We are Niagara Health is a series of stories that celebrates the incredible people working and volunteering in our organization and how they make a difference in the lives of patients and coworkers every day.
Kavitha Kuriakose, Nurse Educator in Mental Health and Addictions, trained and worked internationally before coming to Niagara Health in 2016.
It wasn’t long after starting nursing school that Kavitha Kuriakose realized the impact she could have in her profession.
At the time, though, Kavitha figured she could help change her patients’ lives for the better.
More than 20 years later, Kavitha, a registered nurse by training, is still doing that as a nurse educator in Mental Health and Addictions at Niagara Health. But she’s playing a positive role elsewhere, too.
It’s in the lives of internationally trained nurses who come from abroad to forge their careers at Niagara Health, in an entirely new health system and homeland, much like Kavitha did when she came to Canada from India via Abu-Dhabi in 2015.
They see themselves in Kavitha, who is often on hand for orientation sessions to welcome them and become a familiar face to help them in the same way her colleagues have been there for her since she started at Niagara Health in 2016.
“I tell them about my journey and I do everything I can to give them the message I am available if they need support,” Kavitha says. “There are people here to support them and integrate them into the system.”
Kavitha knew early in life she wanted to work in healthcare. However, it wasn’t until she took her university entrance exams that she was steered toward nursing. She developed a passion for her new-found career soon after starting her studies at Government College of Nursing in Kottayam, in India’s Kerala state.
“I realized this career is very rewarding and I would have the ability to make changes in people’s lives,” she recalls. “I never looked back after I got that feeling.”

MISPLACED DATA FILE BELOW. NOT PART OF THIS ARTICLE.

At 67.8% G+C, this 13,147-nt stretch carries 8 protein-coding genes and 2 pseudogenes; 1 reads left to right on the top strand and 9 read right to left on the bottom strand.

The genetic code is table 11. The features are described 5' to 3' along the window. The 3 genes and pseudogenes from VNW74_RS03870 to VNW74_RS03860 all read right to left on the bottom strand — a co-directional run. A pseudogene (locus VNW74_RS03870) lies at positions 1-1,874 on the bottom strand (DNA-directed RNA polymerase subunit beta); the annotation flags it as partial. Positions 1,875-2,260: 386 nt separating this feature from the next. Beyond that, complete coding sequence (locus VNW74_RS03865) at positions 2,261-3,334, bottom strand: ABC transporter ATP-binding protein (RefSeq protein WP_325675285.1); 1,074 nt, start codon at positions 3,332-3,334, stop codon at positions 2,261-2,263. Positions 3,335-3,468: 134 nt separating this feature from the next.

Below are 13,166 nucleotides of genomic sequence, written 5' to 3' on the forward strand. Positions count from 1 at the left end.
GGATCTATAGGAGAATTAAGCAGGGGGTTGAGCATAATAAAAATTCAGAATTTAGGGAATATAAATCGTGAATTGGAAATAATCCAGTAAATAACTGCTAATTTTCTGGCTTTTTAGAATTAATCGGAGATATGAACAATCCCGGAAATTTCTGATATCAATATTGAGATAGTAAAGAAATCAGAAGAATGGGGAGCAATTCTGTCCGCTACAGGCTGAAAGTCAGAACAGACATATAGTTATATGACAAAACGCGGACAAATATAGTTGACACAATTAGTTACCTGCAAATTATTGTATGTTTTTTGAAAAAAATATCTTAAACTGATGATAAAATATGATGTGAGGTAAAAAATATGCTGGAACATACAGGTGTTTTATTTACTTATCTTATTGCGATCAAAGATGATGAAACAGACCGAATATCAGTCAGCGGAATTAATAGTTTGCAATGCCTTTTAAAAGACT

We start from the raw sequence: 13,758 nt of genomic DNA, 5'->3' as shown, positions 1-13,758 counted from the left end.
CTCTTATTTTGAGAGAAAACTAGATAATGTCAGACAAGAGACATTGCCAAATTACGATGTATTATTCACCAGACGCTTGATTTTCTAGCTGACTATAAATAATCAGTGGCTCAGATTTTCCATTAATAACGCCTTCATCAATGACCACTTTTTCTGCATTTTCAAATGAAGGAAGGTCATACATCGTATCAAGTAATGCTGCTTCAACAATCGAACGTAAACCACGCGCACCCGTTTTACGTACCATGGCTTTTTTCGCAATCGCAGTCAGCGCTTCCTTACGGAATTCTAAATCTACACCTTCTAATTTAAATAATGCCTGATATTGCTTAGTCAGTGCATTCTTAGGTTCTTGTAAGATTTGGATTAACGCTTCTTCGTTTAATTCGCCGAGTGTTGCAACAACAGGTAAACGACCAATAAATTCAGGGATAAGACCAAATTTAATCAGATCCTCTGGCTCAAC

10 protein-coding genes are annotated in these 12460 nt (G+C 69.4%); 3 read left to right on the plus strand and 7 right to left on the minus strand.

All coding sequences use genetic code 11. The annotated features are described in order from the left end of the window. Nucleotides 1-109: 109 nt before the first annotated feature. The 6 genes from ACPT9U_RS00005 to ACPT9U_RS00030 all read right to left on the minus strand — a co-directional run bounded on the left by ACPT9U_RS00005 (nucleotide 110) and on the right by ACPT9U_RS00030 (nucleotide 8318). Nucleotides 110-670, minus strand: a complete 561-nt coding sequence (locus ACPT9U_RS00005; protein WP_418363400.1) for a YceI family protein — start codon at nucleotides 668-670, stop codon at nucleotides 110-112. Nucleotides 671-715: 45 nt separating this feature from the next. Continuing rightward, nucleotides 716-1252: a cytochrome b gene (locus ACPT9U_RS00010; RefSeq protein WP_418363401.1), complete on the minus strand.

Kavitha started in pediatrics, eventually taking on teaching roles and getting her master’s degree at the University of Kerala, which piqued her interest in mental health. Her next stop was Abu-Dhabi where she continued providing care and working as a clinical resources nurse in a large military hospital with a culturally diverse staff and patient population.
With no opportunities for professional development or options to stay in the United Arab Emirates capital long-term, Kavitha and her family, including her young son, decided to come to Canada.
“In Canada, I found there are more opportunities to grow in your career and, of course, there’s quality of life, especially for my son,” she says. “After coming to Canada, there were numerous opportunities to learn, so I was able get more education in mental health.”
Kavitha credits those professional development opportunities with helping her become a nurse educator in Niagara Health’s largest program. It’s a role she took over earlier this year and shares with Christopher Loewen.
There have been hurdles as an internationally trained nurse, however, including a language barrier and learning a new health system. Even in the moments that proved most challenging, Kavitha recalls compassionate coworkers willing to lend a hand.
“I was able to overcome because of the kindness of so many people, especially my colleagues,” she says. “Even in overwhelming moments, people supported me. There will always be negative stuff going on but if you open your eyes, you will see lots of kindness and willingness to help.”
Including from Kavitha, who continues to seek out opportunities to grow personally and professionally, and share her world of insight with others who come from abroad to work at Niagara Health.
“I’m a constant learner, and that is how I can help other people – by continuing to learn,” she says. “Opportunities came my way because of the training I had. My advice (to internationally trained nurses) is don’t be mediocre. Strive for excellence and satisfaction will follow.”